7. How to implement Networking in React Native?
For our networking requirements, React Native includes the Fetch API and the XMLHttpRequest API. Fetch API is a more modern and developer-friendly native JS implementation that makes it easier to make asynchronous requests and handle responses.
Fetch also accepts an optional second argument, which allows us to customize the HTTP request. For example, we can use it to specify additional headers or to make a POST request.
8. What is Async Storage and when should it be used?
Async Storage is a React Native community-maintained module that provides an asynchronous, unencrypted key-value store. It’s essentially React Native’s version of web-based Local Storage.
Async Storage is useful when we need to store global app-wide variables, persisting GraphQL or Redux states, or any other non-sensitive data that we want to keep even after the user closes the app.
Because Async Storage can only store string data, object data must be serialized before it can be stored.
Furthermore, we should not store sensitive data, such as tokens, in Async storage, nor should we store large amounts of data.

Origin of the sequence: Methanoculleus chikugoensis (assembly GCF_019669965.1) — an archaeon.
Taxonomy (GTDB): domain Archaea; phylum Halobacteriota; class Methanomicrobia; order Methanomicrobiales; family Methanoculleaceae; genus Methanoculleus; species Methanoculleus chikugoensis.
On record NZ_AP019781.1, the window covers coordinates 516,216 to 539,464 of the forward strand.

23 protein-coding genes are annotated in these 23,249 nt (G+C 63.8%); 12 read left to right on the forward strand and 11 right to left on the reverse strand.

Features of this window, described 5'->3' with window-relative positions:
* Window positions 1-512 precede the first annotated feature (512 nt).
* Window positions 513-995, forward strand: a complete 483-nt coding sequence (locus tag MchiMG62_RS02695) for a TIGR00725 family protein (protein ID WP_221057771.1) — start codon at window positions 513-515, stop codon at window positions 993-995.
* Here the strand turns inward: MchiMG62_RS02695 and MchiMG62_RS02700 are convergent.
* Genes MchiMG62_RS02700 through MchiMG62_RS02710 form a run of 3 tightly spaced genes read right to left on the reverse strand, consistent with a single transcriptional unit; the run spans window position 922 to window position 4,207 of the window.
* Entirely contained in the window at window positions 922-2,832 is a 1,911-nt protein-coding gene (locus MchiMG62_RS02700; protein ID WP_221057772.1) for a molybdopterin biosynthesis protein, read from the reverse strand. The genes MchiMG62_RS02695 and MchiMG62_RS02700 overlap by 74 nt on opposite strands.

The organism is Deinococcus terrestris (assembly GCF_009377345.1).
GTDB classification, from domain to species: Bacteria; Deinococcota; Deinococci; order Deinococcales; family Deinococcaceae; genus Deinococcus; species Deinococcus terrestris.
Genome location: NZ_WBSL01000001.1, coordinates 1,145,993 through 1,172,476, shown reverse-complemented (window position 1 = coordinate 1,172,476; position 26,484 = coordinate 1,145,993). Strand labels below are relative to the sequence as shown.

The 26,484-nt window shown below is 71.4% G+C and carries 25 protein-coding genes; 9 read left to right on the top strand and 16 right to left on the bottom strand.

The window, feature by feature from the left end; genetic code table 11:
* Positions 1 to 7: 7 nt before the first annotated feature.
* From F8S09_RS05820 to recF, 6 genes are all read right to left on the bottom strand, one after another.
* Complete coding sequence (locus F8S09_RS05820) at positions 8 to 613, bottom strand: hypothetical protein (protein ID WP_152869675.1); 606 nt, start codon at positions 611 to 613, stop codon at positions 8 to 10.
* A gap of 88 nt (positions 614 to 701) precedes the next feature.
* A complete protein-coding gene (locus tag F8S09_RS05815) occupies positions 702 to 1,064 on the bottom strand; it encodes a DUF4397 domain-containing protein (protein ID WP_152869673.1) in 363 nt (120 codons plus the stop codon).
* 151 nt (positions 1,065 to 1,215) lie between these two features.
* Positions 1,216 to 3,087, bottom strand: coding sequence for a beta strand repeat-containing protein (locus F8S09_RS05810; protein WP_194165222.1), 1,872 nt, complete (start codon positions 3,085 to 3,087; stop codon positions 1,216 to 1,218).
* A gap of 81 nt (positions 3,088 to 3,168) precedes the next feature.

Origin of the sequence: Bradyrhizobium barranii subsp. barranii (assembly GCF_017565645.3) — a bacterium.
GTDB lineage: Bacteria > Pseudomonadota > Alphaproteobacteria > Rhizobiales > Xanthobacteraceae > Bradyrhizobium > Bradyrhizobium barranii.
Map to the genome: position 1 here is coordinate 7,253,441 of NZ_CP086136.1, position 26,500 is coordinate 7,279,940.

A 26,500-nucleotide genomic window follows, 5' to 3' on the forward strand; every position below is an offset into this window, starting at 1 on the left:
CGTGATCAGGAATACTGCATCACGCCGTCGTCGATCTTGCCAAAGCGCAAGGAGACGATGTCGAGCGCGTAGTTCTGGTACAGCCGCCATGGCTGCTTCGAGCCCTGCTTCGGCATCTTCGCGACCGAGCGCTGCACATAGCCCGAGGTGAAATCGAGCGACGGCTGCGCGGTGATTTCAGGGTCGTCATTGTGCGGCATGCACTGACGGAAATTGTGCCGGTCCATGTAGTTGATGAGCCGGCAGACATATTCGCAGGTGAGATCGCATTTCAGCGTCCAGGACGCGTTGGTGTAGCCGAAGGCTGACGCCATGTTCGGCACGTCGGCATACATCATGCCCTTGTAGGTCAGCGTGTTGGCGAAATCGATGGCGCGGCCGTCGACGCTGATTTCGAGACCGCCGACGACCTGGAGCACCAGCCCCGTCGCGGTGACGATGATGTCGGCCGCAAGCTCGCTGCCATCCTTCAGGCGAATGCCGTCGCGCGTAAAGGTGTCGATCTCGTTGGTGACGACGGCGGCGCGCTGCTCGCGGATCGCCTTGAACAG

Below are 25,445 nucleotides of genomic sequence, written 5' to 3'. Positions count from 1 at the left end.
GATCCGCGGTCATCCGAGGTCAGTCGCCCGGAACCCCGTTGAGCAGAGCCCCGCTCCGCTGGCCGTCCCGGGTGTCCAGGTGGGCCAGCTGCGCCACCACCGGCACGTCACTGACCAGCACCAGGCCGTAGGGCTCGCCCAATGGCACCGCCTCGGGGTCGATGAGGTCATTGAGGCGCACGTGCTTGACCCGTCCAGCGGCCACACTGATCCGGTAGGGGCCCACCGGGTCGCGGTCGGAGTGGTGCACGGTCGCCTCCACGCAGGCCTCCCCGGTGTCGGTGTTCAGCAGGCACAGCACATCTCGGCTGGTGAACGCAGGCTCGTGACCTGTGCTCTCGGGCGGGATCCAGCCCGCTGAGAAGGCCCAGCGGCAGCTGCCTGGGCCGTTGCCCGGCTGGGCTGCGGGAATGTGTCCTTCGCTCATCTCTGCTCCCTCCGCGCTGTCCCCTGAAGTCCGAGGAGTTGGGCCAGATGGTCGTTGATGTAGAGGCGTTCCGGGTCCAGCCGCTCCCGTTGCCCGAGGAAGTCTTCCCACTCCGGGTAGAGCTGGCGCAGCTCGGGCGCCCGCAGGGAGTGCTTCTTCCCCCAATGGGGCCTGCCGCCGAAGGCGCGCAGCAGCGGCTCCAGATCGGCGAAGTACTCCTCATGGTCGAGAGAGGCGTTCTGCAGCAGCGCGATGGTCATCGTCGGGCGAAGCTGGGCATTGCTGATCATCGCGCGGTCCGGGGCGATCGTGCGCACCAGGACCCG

9. Why are the animations in React Native so smooth?
React Native’s Animated API was designed to be serializable, allowing users to send animations to native without having to go through the bridge on every frame.
Once the animation begins, the JS thread can be blocked, and because the code is converted into native views before rendering, the animations will continue to run smoothly.
Before being executed, certain types of animation, such as Animated.timing and Animated.spring, can be serialized and sent across the asynchronous bridge.
10. How to debug React Native applications?
Many debugging tools are available to debug our React Native apps thanks to a large number of React Native contributors.
Chrome DevTools is the simplest way to debug your code without installing any additional apps. React Native by default supports ChromeDev tools via its remote debugging capability.
When debugging with React DevTools, you can debug the component hierarchy as well as select and edit the component’s current props or state.
If you’re using Redux in your React Native app, the best debugger to use is React Native Debugger. It is a desktop application that runs on Mac, Windows, and Linux and combines Redux and React DevTools into a single app. You can use React Native Debugger to log or delete Async Storage content, inspect network requests, and detect and diagnose performance problems.
Although there are a lot of different interview questions you could be asked about React Native, I think these ten mentioned above cover the most common topics. So read through the answers again and make sure prepared for your upcoming React Native interview.
If you found these questions helpful, let me know and I can put together another list of more advanced questions! In the meantime, keep learning and paving the way to your dream.
Thank you for reading, and happy coding!